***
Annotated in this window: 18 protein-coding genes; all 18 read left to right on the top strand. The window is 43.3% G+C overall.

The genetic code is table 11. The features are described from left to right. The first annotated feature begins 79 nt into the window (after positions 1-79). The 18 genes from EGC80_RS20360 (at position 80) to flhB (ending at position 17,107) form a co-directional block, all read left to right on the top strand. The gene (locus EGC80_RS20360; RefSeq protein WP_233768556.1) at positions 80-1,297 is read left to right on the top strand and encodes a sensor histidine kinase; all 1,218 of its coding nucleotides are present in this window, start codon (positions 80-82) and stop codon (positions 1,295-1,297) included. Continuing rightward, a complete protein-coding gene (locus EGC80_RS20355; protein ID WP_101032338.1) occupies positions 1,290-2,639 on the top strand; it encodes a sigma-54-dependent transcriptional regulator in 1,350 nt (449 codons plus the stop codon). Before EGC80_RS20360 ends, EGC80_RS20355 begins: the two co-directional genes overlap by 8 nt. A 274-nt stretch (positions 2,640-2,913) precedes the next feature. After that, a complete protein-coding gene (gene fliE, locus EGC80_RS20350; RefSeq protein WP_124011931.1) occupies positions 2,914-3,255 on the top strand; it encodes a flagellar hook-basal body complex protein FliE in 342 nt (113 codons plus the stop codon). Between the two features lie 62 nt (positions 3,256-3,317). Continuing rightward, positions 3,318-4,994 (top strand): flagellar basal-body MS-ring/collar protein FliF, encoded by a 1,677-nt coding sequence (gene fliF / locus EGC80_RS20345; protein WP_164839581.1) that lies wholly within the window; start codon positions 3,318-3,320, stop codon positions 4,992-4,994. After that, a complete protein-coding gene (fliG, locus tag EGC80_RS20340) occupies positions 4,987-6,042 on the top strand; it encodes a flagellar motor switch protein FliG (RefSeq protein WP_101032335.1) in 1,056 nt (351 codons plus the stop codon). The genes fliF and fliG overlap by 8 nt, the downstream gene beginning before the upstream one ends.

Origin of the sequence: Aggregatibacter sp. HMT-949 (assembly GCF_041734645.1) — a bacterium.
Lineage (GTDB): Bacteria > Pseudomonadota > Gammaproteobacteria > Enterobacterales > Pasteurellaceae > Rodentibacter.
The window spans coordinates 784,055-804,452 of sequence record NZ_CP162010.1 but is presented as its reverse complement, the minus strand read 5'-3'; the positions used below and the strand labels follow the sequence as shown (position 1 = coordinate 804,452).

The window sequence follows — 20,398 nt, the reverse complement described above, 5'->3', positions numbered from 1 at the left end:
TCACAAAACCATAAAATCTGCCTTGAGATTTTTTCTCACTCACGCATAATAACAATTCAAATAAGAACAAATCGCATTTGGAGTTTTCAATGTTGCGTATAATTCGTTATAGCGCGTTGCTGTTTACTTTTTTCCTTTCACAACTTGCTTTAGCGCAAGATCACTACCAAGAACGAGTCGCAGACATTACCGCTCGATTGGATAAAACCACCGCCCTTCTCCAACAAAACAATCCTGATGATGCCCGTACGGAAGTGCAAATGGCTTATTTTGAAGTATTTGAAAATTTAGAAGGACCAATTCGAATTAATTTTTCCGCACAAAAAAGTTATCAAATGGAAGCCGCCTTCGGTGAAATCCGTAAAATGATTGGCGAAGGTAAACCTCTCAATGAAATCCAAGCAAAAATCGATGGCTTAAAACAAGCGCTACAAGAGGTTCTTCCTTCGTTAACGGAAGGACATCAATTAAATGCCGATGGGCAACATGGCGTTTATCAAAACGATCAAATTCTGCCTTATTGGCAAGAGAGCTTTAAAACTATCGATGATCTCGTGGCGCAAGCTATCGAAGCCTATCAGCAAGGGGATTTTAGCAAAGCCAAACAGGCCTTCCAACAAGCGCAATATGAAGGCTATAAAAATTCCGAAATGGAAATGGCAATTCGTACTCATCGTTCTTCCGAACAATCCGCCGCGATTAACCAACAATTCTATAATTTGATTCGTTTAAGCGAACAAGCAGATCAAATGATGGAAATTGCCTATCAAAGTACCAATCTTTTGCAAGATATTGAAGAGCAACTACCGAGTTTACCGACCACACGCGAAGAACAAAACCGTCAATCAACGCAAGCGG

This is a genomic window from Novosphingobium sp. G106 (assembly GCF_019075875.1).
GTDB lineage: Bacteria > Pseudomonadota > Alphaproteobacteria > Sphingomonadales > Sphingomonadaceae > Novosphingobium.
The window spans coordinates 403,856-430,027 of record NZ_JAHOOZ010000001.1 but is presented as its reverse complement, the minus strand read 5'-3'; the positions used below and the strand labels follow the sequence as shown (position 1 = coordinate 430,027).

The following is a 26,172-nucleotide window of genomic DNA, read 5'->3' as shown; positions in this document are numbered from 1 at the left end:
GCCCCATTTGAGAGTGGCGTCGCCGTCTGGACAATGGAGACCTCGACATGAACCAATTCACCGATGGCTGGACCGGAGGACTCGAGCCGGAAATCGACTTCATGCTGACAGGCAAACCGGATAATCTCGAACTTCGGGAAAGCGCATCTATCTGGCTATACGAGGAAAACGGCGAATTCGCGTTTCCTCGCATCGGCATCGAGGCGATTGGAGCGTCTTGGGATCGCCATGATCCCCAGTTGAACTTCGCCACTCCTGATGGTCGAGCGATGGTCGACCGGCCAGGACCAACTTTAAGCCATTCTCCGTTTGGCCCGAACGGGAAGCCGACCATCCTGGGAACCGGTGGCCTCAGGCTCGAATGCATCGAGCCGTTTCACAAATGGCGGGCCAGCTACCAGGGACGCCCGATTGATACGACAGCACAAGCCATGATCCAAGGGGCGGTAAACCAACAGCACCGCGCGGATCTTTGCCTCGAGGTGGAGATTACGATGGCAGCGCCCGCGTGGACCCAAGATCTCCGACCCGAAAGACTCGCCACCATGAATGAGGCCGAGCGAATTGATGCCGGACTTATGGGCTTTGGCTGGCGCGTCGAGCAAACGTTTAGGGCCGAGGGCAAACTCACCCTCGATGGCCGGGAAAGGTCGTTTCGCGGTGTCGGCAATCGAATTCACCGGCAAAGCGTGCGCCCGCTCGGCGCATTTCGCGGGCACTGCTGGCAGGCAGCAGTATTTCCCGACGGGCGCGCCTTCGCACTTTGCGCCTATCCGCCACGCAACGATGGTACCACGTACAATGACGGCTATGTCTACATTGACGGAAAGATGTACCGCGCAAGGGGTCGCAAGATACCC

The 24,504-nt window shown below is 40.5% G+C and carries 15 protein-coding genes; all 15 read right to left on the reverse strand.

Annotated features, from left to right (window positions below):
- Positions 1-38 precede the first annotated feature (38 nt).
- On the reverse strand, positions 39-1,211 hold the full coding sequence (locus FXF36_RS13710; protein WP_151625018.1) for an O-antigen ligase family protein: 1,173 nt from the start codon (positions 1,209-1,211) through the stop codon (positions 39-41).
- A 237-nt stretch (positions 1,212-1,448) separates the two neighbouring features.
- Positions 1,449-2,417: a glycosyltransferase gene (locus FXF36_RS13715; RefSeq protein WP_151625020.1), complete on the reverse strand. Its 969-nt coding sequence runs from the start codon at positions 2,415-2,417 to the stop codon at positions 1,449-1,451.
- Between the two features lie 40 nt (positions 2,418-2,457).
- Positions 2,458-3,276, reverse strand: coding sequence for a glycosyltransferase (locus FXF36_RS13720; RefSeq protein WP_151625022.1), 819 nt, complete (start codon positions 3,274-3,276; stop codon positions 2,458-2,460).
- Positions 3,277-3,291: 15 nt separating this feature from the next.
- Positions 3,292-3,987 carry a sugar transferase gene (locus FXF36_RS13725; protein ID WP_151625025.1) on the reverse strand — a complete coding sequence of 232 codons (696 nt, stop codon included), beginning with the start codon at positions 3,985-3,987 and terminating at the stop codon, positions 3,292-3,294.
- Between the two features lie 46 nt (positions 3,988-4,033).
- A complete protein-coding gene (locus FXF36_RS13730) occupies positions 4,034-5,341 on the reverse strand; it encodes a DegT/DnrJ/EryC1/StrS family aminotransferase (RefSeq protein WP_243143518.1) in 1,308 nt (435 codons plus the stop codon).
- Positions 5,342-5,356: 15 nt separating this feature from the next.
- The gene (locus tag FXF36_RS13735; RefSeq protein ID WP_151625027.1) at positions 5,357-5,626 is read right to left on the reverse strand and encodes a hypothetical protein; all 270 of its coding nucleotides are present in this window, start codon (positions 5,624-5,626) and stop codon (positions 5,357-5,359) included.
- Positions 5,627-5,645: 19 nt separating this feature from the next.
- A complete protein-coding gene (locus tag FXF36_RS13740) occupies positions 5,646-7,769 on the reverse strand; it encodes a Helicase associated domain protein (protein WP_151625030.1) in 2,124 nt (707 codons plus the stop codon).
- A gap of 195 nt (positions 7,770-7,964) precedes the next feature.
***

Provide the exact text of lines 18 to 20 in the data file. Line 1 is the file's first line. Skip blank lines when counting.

- Positions 1,449-2,417: a glycosyltransferase gene (locus FXF36_RS13715; RefSeq protein WP_151625020.1), complete on the reverse strand. Its 969-nt coding sequence runs from the start codon at positions 2,415-2,417 to the stop codon at positions 1,449-1,451.
- Between the two features lie 40 nt (positions 2,418-2,457).
- Positions 2,458-3,276, reverse strand: coding sequence for a glycosyltransferase (locus FXF36_RS13720; RefSeq protein WP_151625022.1), 819 nt, complete (start codon positions 3,274-3,276; stop codon positions 2,458-2,460).